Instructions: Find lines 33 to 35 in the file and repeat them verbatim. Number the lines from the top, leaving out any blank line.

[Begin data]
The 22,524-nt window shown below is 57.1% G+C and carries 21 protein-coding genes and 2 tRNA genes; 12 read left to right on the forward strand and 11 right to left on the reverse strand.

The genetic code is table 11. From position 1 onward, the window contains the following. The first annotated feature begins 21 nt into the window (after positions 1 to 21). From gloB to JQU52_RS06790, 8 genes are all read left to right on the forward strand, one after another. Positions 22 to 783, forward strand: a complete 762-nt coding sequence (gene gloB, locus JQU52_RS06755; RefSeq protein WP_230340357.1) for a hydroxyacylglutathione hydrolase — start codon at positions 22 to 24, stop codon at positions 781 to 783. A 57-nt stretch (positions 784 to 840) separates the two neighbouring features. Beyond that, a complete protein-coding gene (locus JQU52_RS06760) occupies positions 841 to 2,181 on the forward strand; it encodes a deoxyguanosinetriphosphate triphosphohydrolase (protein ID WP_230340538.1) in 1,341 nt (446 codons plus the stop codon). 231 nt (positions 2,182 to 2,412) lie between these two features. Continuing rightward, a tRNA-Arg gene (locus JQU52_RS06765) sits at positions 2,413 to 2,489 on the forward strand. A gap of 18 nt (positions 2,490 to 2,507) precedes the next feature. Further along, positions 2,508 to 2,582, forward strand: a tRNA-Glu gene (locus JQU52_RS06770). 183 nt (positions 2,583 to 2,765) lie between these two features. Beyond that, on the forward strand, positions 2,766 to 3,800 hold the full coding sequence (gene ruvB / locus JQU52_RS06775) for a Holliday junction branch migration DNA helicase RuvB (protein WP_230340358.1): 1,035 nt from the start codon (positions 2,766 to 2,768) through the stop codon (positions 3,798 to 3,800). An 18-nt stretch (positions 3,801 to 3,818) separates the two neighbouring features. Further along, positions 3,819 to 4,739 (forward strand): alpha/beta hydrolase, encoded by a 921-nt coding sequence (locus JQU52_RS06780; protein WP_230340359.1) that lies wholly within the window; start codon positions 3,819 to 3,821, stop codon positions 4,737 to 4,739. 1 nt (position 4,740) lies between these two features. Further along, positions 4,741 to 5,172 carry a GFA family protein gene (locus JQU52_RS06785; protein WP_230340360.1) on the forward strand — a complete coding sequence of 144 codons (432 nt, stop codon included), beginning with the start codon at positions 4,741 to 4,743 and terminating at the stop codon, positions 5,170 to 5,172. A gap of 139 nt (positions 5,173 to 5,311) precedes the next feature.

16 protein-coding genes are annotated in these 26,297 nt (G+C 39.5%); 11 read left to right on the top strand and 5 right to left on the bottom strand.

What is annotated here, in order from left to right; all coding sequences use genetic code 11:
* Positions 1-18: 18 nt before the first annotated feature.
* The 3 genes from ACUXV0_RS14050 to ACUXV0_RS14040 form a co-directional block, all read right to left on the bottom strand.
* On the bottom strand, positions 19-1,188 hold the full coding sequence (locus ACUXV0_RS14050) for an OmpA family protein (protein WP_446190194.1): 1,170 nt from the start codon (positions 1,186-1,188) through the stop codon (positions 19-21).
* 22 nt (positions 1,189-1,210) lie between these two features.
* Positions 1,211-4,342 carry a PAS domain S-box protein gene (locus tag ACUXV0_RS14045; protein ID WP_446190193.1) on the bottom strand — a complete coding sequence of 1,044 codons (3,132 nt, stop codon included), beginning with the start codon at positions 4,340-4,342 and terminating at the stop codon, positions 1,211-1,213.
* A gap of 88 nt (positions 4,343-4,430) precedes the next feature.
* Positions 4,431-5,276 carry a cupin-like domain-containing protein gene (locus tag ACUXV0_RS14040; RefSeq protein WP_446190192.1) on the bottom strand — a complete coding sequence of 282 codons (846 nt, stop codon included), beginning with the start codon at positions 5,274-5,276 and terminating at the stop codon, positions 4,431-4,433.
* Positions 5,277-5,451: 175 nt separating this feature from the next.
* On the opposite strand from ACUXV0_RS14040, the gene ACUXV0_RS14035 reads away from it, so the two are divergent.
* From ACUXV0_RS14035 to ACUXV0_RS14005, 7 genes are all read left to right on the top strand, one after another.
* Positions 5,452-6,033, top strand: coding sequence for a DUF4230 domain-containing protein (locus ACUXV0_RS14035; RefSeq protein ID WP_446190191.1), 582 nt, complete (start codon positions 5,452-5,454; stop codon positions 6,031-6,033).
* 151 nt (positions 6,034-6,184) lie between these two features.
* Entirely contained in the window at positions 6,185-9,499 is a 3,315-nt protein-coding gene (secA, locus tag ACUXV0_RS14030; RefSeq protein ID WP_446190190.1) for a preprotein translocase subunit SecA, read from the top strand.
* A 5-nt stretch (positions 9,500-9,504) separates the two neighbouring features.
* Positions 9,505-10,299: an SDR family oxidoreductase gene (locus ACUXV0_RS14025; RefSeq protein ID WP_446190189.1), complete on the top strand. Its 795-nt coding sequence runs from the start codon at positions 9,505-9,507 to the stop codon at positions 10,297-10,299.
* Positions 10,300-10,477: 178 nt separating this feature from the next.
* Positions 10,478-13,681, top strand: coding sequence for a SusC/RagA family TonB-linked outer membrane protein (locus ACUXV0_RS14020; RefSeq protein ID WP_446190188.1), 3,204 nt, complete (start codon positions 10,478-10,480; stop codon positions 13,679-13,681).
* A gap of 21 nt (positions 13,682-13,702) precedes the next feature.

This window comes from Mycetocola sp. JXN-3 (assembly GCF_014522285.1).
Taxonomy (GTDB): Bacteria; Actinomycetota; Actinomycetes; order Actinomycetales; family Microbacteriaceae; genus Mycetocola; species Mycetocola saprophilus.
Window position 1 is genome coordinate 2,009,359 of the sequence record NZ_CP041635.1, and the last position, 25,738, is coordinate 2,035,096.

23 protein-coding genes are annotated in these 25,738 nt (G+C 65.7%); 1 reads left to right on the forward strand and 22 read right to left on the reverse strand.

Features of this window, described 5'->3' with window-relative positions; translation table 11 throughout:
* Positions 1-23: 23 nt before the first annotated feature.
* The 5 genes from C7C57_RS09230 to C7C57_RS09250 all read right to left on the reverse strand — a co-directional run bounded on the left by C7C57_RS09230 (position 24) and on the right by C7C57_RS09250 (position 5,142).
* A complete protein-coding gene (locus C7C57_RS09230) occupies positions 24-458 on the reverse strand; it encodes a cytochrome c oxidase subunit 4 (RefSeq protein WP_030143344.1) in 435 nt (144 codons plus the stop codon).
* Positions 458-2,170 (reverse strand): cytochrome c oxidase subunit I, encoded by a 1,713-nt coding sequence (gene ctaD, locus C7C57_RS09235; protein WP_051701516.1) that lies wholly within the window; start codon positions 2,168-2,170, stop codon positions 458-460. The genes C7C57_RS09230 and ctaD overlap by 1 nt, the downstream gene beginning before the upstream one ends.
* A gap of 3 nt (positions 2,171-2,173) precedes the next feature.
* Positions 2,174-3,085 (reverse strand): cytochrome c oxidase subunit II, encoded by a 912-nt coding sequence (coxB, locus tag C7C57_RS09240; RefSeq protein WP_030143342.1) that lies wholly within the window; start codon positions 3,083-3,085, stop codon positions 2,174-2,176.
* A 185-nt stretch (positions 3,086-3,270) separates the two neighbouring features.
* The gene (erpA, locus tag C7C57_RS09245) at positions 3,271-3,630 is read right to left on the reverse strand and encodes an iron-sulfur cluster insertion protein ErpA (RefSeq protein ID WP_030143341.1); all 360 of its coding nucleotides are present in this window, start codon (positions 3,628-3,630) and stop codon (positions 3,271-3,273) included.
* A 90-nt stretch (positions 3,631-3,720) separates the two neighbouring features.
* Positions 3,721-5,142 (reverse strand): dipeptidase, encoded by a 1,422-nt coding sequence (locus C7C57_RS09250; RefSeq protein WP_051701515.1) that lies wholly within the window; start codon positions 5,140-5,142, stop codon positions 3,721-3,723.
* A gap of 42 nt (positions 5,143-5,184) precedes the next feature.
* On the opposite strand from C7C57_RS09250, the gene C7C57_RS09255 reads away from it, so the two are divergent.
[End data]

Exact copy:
* Positions 2,174-3,085 (reverse strand): cytochrome c oxidase subunit II, encoded by a 912-nt coding sequence (coxB, locus tag C7C57_RS09240; RefSeq protein WP_030143342.1) that lies wholly within the window; start codon positions 3,083-3,085, stop codon positions 2,174-2,176.
* A 185-nt stretch (positions 3,086-3,270) separates the two neighbouring features.
* The gene (erpA, locus tag C7C57_RS09245) at positions 3,271-3,630 is read right to left on the reverse strand and encodes an iron-sulfur cluster insertion protein ErpA (RefSeq protein ID WP_030143341.1); all 360 of its coding nucleotides are present in this window, start codon (positions 3,628-3,630) and stop codon (positions 3,271-3,273) included.